The COVID-19 pandemic changed the world. Even as restrictions are being lifted, the residual effects of a global tragedy continue to haunt everyone. Although many people went through their own personal struggles, those living with mental illnesses had to wrestle with many negative symptoms as a result of change, sadness, and trauma. 

Even so, the lessons the global pandemic left us with, particularly in relation to mental health, should not go unnoticed. Although the pandemic’s effects were devastating, stigmas associated with mental health began to lessen.

Now that mental health awareness is increasingly being addressed, more treatments are readily available to help more people. Using coping mechanisms, therapy, or prescription medication, those who were diagnosed with a mental illness during the pandemic or those who were already diagnosed are being seen and validated. 

While all mental illnesses are important to acknowledge, depression is a diagnosis that must be continually monitored, pandemic or not. COVID-19 changed a lot of things, including the way we interact with others. When these connections were unavailable, it greatly damaged the wellbeing of those struggling with their diagnoses. 

If you have been clinically diagnosed with depression, there are positive tools available to help you. Here are 5 coping mechanisms that can be used during the pandemic and beyond. 

  1. Stay Healthy

Everyone’s experiences with depression are different, so it is normal for cases to vary from person to person. However, it is essential that you are doing basic, everyday things to keep you safe and nourished. 

For example, while it can seem impossible, try your best to set a goal for yourself every single day. This could be something as simple as making the bed, because that may be all you have motivation for during a difficult time.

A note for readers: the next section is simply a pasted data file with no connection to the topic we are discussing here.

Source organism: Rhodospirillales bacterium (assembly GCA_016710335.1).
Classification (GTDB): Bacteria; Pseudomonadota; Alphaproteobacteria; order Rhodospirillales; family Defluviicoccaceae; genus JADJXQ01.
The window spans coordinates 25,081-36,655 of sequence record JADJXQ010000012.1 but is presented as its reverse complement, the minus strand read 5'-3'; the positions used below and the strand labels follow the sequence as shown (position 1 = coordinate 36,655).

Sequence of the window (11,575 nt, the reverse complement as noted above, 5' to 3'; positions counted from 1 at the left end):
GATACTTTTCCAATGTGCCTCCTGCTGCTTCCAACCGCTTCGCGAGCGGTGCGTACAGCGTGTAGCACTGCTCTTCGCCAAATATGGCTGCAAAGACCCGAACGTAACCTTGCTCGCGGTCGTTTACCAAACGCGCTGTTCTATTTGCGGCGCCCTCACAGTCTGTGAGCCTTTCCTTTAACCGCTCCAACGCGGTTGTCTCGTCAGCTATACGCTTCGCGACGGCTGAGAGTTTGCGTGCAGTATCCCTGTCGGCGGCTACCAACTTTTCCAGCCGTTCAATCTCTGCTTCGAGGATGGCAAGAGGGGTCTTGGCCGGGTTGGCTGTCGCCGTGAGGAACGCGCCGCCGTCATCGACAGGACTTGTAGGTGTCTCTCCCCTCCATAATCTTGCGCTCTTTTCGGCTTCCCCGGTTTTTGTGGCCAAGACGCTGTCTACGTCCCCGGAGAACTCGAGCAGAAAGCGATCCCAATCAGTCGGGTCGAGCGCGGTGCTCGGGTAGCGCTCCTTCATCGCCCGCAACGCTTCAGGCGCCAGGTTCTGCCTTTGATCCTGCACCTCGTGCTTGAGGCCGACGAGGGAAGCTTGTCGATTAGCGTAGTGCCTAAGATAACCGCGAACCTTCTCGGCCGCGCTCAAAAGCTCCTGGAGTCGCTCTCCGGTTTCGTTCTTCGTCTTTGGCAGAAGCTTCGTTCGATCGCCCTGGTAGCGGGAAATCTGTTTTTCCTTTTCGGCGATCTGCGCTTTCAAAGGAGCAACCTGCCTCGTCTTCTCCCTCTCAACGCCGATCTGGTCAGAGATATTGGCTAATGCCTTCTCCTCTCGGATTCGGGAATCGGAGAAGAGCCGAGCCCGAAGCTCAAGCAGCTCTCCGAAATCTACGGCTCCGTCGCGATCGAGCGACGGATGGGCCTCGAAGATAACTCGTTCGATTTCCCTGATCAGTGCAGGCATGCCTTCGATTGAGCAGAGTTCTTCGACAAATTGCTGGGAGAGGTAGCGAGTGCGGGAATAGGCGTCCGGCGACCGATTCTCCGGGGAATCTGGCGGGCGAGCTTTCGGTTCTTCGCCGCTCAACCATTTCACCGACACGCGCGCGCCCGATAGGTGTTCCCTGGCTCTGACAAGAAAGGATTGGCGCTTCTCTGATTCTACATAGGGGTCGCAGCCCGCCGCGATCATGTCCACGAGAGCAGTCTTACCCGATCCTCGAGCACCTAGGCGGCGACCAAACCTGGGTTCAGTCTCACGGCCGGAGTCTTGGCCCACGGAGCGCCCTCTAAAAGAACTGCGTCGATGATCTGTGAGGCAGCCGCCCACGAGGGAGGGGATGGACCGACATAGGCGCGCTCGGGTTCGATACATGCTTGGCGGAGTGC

As time goes on, try to add on to these goals more and more until you find yourself in a healthier place. Make sure that you’re eating, drinking water, and moving your body for at least 30 minutes every day. Keep in mind that this does not have to mean going for a run. This could mean a slower-paced 30-minute yoga routine to relax your body and mind. 

  1. Practice Mindfulness

While the true definition of mindfulness often entails a form of meditation, it is truly a collection of strategies that can look very different for every person. Meditation can be a form of mindfulness, but it may not be for you. For example, some people find yoga to be a more structured and physically active way to connect with their minds.

However, none of these may work for you, and that is completely okay. Find something that gives you joy, whether that means reading a book or going for a hike. 

The point of mindfulness is to take a moment, find your breath, and live in the present moment. That can be found in a number of things, so if you practice mindfulness by dancing in the living room, do it. 

  1. Stay Connected

Connection seems like such an odd term following a global pandemic, but it is essential for maintaining your mental health, especially if you struggle with depression. 

It is still important to be aware of your surroundings and follow protocol if face

masks are required. However, if you are vaccinated, see if you feel comfortable 

connecting with other people again. 

Some support groups are meeting in person with mask requirements, but if you 

are still uncomfortable with that, see if you feel safe meeting with an online 


  1. Practice a Consistent Routine

Try your best to intentionally plan out your weeks. As previously mentioned, don’t look at this as a requirement, but as a guideline to keep you motivated on the task ahead. Depression can be exhausting, but if you have a consistent schedule that keeps you going, that is the most important thing.

Make your bed the moment you get up. Set aside some time to exercise, read, and/or meditate. Make sure that you aren’t skipping meals, but don’t beat yourself up if you happen to miss one part of your daily routine.

More than anything, a routine is there to keep you going, one day at a time. 

  1. Get Some Sleep

Research has proven the benefits of good sleep hygiene. Even so, depression can often make you feel extremely fatigued, even if you have had a good night’s sleep.

With that being said, there are things that you can do that can help with this. If you go to bed at the same time every night, shut off all electronics, and turn off the lights in your room, your body will begin to prepare itself for sleep and feel more energized in the morning. 

A consistent sleep routine can prevent your depression from getting worse, allowing you to feel more motivation, energy, and mental wellbeing.